Olivier Blanchard's latest Twitter bio says "Pray that I never become your competitor's secret weapon." When I read that, I tell you what I do do – I click on his link and find out more.
How many times have you seen a Twitter bio that says "Husband. Father. Thinker. Runner. Twitterer. Love design and the web." or words to that effect?
As I get more followers, deciding who to follow back is an important decision for me. I don't want to have a full tweet stream and I also don't use applications like TweetDeck or Seesmic to keep lists, so having a good list of people that I follow is important. And my criteria for who I follow is quite simple: will you add value to me?
I don't know if many of us have ever thought deeply about why we follow certain people and don't follow others, but my criteria goes something like this:
- Are you unique from everyone else out there just talking?
- Are you well versed in your area and therefore able to bring me new insights?
- Are you similar to me or I do relate to you?
- Is your location, company or job of immediate interest to me?
- Do you talk back to people?
Whilst I don't expect everyone to be all those to me, I seem to weigh up a general feel from someone based on these thoughts that flick across my mind, and if I feel the response is generally positive, I follow.
And where do I look to make this decision? I'd say 70% of my focus is on the bio.
Is your bio unique?
Recently my friend Robin Dickinson wrote a very good post, which had a very good discussion, on putting your link within your Twitter bio as well as in the link field. His point was that you don't get much time in front of eyeballs these days and any opportunity you have to up your chance of getting followed or getting clicked must be considered.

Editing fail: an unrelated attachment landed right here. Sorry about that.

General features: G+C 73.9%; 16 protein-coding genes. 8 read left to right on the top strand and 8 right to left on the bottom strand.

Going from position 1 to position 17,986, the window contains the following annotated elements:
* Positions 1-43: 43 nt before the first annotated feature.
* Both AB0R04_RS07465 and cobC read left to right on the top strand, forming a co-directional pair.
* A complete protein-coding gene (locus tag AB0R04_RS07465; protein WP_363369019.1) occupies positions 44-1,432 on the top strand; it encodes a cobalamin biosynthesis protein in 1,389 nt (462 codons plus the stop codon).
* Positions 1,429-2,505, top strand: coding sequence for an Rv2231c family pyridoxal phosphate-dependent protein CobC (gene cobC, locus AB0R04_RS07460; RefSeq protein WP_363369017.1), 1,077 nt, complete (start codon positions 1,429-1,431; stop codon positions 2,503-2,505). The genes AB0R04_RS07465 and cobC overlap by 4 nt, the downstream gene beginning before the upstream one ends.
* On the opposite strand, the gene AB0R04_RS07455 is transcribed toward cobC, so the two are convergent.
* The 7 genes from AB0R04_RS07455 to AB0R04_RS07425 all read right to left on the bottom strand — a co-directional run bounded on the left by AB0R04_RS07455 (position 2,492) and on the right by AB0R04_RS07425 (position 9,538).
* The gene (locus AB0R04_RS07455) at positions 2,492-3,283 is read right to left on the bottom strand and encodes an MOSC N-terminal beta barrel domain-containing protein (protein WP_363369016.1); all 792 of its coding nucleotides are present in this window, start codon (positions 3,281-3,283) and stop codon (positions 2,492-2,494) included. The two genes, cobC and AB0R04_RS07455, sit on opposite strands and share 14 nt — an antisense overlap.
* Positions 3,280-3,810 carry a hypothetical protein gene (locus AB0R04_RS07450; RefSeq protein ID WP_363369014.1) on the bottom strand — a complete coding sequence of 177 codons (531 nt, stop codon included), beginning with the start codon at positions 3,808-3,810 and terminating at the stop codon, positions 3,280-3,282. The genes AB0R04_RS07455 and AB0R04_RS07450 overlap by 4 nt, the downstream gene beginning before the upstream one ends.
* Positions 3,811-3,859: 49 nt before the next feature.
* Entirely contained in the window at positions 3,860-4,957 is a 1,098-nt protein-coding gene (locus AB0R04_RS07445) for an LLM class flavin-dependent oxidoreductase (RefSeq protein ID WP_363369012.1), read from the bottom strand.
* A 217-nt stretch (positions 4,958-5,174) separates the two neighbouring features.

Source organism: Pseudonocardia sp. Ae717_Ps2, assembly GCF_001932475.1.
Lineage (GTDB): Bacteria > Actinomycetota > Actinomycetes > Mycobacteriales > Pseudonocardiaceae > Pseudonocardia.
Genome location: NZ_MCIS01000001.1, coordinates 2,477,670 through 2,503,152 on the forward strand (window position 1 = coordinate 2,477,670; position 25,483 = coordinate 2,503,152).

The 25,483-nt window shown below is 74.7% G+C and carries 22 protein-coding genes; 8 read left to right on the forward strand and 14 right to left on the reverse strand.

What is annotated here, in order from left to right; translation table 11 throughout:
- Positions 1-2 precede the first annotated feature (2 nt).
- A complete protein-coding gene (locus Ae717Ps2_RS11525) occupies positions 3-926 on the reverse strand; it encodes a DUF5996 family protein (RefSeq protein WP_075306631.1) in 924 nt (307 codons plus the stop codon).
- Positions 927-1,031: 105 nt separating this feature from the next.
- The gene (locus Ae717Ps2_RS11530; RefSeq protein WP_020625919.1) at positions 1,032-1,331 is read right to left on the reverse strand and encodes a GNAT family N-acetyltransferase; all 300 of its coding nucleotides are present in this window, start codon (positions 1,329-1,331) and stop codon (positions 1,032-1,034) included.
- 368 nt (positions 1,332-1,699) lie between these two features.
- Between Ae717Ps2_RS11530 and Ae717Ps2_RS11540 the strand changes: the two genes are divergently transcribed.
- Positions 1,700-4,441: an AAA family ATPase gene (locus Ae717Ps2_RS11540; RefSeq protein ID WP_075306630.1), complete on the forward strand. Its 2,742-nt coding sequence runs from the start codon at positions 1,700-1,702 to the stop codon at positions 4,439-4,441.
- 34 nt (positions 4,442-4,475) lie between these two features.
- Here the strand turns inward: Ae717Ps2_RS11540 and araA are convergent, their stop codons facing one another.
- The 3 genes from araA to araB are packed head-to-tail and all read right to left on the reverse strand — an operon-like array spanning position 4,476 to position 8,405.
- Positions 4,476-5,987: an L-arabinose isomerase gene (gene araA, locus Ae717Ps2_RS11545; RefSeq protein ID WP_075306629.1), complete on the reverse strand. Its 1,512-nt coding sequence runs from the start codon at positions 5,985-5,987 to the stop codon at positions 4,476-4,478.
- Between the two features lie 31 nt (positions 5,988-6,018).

In my comment on this post I brought up the very point that I started with: when I read a bio that is generic and the same as everyone else's – "Father. Husband. Dog Lover. Pasta Eater", etc – I lose interest. Nothing stands out to me. In a word, it is not unique.
It is as if I am being told by the person "I'm just like everyone else, in the middle of the road, and an alright kinda guy." And whilst indeed I do appreciate alright kinda people, and we should strive to be good willed on Twitter, it's exceptional people that I'm looking for on Twitter.
My suggestion is that we need to rethink our bio and make it unique. And what do I mean by unique? I mean that it demands either a click on your link, or a follow – a second look, if you will.
The biggest element in being unique in your Twitter bio is to create mystery. Make a statement that makes people want to know more. Make it the trailer for the movie – the 160 character snippet of the full blown experience that is you. Ask a question, make a bold statement, point to something you're proud of, say something different about yourself… as long as it's something that makes people look twice (and doesn't make them close the window right away!)
Our Twitter bios are a 160 character chance to demonstrate our USP (unique selling point), so let's reclaim them from the realms of mediocrity and really express our uniqueness and our value in a way that demands a second look.